If you are being snarky, then please describe any government program out side of defense and law enforcement that progressives are willing to cut. There is no part of the Democratic Party that is willing to discuss limiting entitlements or liminting the size/scope of the government. I have always found that progressives think they are clever enough to take advantage of government programs while sticking someone else with the bills.

  18. john personna says:

    As I’ve said, this isn’t the divided government, or gridlock, voters had in mind.

    They have new data.

    I am sure quite a few have the flexibility to adjust accordingly.

  19. john personna says:

    @superdestroyer:

    The Sierra Club supports an end to farm subsidies.

  20. mtnrunner2 says:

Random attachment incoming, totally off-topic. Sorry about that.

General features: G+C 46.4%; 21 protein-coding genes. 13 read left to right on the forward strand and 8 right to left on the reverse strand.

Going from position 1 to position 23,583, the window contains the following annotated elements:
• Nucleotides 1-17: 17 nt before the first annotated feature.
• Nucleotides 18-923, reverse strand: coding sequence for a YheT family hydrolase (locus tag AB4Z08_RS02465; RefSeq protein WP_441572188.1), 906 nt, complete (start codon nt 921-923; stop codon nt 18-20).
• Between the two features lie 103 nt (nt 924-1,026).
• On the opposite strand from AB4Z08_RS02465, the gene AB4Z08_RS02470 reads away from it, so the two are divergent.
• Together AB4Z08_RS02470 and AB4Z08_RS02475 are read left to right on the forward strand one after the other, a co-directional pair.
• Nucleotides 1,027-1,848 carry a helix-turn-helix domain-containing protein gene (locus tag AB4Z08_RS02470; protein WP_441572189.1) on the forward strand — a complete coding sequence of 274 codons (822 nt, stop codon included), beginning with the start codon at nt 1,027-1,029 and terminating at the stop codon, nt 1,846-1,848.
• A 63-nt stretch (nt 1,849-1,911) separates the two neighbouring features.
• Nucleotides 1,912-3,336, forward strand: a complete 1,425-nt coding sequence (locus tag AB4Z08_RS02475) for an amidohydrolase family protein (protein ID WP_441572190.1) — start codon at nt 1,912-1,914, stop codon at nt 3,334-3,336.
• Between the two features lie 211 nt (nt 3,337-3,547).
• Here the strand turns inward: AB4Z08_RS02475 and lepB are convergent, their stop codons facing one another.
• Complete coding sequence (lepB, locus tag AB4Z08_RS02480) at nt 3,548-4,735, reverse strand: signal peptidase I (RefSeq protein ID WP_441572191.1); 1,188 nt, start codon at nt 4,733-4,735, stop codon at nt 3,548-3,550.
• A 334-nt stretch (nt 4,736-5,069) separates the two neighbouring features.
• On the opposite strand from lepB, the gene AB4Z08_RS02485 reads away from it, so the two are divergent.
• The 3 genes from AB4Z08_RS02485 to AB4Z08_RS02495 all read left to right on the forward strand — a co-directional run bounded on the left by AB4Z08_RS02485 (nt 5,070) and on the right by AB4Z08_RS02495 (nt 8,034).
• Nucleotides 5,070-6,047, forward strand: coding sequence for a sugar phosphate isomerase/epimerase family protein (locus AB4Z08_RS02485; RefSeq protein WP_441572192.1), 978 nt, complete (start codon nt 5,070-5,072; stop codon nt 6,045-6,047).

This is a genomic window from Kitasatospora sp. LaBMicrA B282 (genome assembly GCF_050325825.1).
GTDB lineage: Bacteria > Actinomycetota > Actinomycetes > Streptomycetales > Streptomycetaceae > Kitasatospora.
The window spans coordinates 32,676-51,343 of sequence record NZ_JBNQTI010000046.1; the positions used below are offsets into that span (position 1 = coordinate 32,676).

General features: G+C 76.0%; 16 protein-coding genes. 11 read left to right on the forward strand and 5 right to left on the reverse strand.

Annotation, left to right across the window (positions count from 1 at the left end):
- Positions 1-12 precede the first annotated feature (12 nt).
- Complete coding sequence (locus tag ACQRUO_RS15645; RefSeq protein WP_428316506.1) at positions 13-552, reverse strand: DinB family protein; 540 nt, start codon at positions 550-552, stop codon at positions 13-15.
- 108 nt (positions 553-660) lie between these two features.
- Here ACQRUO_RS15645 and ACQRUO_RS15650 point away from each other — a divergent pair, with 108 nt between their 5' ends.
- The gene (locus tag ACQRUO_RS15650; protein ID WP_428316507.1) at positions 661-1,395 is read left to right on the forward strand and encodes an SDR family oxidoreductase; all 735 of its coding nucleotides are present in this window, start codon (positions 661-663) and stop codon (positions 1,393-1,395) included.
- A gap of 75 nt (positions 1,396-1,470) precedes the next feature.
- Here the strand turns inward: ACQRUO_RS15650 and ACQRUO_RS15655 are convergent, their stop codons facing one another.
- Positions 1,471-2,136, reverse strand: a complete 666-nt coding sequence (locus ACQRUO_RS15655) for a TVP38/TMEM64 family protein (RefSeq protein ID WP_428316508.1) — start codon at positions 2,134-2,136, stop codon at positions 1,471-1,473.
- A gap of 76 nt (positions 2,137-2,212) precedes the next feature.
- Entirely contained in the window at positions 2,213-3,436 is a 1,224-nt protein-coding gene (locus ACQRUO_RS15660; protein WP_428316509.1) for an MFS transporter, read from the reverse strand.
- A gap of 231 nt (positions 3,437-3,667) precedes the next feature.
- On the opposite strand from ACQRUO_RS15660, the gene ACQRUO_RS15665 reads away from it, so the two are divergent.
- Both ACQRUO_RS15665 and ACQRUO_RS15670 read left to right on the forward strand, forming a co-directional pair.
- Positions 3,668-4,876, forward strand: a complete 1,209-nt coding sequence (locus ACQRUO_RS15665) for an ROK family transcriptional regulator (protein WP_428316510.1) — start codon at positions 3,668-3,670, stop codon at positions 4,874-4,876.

As long as our legislators and populace want such terrible laws, I would rather have gridlock. It’s less dangerous. Just imagine if every stupid bill had passed.

    I also think many tend to blame the structure of government for the problems inherent in the laws being proposed. There are lots of cases where opinions on a law are diametrically opposed, and one side is right and one side is wrong. That gridlock has nothing to do with the form of government, it has to do with the fact that some people want to keep passing laws that violate our rights. And in many cases, both parties want to. In those cases, thank goodness nothing happens.

  21. anjin-san says:

    @ Super

    I have always found that progressives think they are clever enough to take advantage of government programs while sticking someone else with the bills.

    I am willing to bet that there are more than a few progressives in here who have a larger tax bill than you do. I have often found that conservatives who are far more takers than makers labor under the delusion that they are carrying the world on their shoulders.

  22. superdestroyer says:

    @john personna:

    Actually I believe that the Sierra Club does not like subsidies to factory farms (however that would be defined). I think the Sierra Club is supportive of subsidies to organic/family/hipster farms.